Millette has seen increasing activity in the cyber ILS space, he said in conversation with The Insurer TV.

“We may or may not see a 144A securitisation – I expect we will,” Millette said.

“What I [also] think will happen is investors will develop some careful, thoughtful approaches to collateralised reinsurance,” he added.

Millette, who led distribution for the first 144A catastrophe bond in 1996, said investors will be looking for further diversification and that cyber is one part of that.

“Investors will think hard about the results they’re getting from modelling firms – they will do research and there will be a slow and steady growth in 2023, in 2024, in 2025. But I think we should be patient,” he noted.

Millette’s remarks on appetite for cyber ILS echo those of Paul Schultz, CEO of Aon Securities.

Speaking to The Insurer TV during the Monte Carlo Rendez-Vous as part of #ReinsuranceMonth, Schultz said there were “probably 12 to 15 institutional investors that will look at cyber”, adding that the launch of a new cyber ILS market is around the corner.

The increasing frequency and severity of cyber attacks in recent years has driven demand as cedants look for (re)insurance capacity.

Cyber-risk-evolution

But at the same time, (re)insurers have been taking a cautious approach to deploying capital in this sector amid fears of losses created by new and more sophisticated cyber threats.

Investors will ponder the risks before they commit, and growth of the ILS cat market will take time, Millette reflected.

“This notion that all of a sudden something is going to blossom like a morning glory in the capital markets I think has always been a misplaced hope of reinsurance,” he added.

Looking beyond nat cat

During the same interview, Millette spoke of the ILS cat market’s “paradigm” breaking down following a period of sustained reinsurance losses from increased natural catastrophes, warning that trapped ILS capital as a result of such events will force investors to rethink their approach to nat cat investing and look beyond that risk.

“Let’s step back and think about ‘ABC’ – all but cat. It’s actually been a wonderful six-year period – for the most part – for capital markets investors in non-cat portions of the reinsurance world. They’ve outperformed cat, they’ve outperformed the capital markets,” enthused Millette.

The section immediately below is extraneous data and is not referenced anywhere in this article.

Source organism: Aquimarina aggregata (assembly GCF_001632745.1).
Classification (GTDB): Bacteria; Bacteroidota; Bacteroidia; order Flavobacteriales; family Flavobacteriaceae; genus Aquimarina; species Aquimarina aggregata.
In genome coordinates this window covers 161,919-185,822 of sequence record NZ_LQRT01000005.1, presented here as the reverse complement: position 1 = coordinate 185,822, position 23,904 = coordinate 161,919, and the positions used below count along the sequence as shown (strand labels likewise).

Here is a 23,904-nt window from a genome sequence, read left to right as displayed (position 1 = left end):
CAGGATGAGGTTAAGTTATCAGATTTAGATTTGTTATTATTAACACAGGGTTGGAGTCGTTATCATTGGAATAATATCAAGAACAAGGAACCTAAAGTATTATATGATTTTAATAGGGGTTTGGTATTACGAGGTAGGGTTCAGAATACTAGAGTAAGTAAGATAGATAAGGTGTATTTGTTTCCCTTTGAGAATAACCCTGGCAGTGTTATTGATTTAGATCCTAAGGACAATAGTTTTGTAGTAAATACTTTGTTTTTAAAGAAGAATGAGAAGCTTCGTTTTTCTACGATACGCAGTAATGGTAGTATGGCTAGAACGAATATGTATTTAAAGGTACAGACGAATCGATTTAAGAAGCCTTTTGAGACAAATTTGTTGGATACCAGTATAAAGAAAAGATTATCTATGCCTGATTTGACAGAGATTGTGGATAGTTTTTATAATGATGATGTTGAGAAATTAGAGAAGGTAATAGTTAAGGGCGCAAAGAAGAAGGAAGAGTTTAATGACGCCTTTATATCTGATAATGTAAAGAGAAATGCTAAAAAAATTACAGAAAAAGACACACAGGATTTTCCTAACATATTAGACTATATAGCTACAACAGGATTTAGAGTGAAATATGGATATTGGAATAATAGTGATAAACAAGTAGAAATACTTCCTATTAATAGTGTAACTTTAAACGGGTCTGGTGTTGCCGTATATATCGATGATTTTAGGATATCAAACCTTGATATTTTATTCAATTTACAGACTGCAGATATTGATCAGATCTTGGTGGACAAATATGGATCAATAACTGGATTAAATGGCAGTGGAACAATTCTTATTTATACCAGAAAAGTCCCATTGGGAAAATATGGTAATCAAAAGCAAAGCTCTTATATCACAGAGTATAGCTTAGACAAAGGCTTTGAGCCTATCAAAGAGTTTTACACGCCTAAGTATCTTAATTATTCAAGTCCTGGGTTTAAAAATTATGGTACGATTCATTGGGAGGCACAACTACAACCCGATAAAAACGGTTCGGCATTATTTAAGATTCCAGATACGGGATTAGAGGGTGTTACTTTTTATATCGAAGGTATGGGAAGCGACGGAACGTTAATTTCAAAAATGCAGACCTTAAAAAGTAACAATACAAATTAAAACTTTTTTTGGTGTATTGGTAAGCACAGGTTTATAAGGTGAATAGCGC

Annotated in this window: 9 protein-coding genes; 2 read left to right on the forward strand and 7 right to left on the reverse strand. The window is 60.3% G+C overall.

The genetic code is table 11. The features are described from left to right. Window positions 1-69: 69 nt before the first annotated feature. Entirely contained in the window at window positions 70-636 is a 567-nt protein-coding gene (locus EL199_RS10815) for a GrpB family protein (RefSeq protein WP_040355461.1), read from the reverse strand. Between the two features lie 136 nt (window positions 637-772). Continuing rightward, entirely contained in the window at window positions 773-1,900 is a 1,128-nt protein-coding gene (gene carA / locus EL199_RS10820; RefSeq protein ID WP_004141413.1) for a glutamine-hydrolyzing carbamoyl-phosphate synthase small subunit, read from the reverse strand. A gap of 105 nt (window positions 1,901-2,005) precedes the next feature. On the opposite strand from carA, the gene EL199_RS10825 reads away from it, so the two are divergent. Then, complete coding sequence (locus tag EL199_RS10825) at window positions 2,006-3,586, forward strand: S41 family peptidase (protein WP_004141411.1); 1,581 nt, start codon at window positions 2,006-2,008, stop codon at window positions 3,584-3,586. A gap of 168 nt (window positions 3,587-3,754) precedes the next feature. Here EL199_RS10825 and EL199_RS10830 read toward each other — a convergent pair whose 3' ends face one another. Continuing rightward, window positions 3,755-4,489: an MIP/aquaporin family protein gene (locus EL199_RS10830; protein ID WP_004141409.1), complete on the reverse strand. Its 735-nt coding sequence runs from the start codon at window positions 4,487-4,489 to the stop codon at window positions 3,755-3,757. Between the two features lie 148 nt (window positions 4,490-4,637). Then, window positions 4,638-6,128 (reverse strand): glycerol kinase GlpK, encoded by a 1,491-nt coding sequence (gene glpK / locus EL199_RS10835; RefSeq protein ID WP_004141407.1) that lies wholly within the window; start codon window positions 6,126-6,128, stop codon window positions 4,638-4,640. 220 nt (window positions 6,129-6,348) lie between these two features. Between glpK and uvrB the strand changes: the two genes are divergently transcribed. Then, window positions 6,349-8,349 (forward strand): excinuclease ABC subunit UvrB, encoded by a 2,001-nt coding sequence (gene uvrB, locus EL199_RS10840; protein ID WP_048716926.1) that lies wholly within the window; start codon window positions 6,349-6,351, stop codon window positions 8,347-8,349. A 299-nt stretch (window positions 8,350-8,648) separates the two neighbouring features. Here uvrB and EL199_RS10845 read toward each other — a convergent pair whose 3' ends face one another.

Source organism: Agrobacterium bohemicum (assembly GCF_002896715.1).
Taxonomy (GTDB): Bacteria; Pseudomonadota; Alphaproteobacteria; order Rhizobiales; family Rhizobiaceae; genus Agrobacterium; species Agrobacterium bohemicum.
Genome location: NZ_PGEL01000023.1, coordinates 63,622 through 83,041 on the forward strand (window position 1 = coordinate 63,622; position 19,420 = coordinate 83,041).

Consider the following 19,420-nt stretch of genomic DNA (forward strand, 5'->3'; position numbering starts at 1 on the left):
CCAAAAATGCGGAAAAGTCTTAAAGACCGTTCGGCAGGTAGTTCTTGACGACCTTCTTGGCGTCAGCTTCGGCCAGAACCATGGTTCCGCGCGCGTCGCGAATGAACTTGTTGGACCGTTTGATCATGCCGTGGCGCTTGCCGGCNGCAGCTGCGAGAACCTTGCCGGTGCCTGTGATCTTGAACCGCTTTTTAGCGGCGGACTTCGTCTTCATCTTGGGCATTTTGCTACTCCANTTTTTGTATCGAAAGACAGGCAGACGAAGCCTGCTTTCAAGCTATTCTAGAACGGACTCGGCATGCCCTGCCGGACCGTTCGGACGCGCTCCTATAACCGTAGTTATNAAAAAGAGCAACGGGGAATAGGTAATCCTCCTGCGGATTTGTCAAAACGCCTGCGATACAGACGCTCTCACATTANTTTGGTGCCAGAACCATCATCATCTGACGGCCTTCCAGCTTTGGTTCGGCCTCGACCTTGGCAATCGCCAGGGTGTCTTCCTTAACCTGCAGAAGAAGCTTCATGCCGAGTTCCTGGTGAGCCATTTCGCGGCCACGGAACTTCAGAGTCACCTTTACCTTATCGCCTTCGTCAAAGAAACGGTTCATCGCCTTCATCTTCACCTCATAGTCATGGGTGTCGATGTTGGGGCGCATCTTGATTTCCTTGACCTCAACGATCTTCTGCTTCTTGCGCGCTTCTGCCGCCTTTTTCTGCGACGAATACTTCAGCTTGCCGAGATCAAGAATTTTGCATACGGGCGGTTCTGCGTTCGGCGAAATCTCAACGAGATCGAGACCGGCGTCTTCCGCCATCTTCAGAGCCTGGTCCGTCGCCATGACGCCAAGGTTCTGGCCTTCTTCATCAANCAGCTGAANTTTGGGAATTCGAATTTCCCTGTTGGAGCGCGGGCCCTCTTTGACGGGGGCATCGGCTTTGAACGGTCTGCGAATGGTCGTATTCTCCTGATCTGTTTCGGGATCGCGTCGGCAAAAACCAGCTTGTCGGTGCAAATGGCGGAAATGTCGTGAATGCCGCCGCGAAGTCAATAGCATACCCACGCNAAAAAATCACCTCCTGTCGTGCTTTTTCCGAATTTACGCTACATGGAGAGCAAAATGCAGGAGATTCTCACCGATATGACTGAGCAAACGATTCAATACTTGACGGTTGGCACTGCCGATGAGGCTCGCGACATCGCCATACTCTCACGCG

According to Millette, investment opportunities have been particularly attractive across areas like run-off life, life sidecars, run-off and legacy casualty risk, as well as certain specialty P&C, services businesses, services roll-ups, services refinancings and financial lines.

The base of ILS investors that are interested in casualty, or longer-tailed P&C reinsurance risks, is expanding.

Of course, there has been a lot of discussion about expanding the ILS asset class into longer-tailed lines, or even into shorter-tailed specialty classes of reinsurance, and this has been a perennial topic of discussion for some years now.

But over the last two years there have been an increasing number of initiatives focused on casualty as an ILS line of business, as well as more broadly on non-catastrophe property and casualty business, that encompasses the shorter-end of the casualty class of risks.

“There’s about $100bn of capital from the capital markets in the cat complex, but if you look across run-off casualty, run-off life, specialty lines and services, there is actually similar, perhaps even a greater amount of capital markets capacity at work, having a different experience, a better experience and also a lightly correlated experience with the broader capital markets.

“We’re very focused on that and investors are going to focus increasingly on that,” he concluded.

In the latest 15-minute Close Quarter interview, Millette examines:

- ILS capital: what changes it will demand

- The impact of trapped capital

- 1.1 & 1.6: how they are connected

- 2023 retro market

- Prospects for a cyber 144A cat bond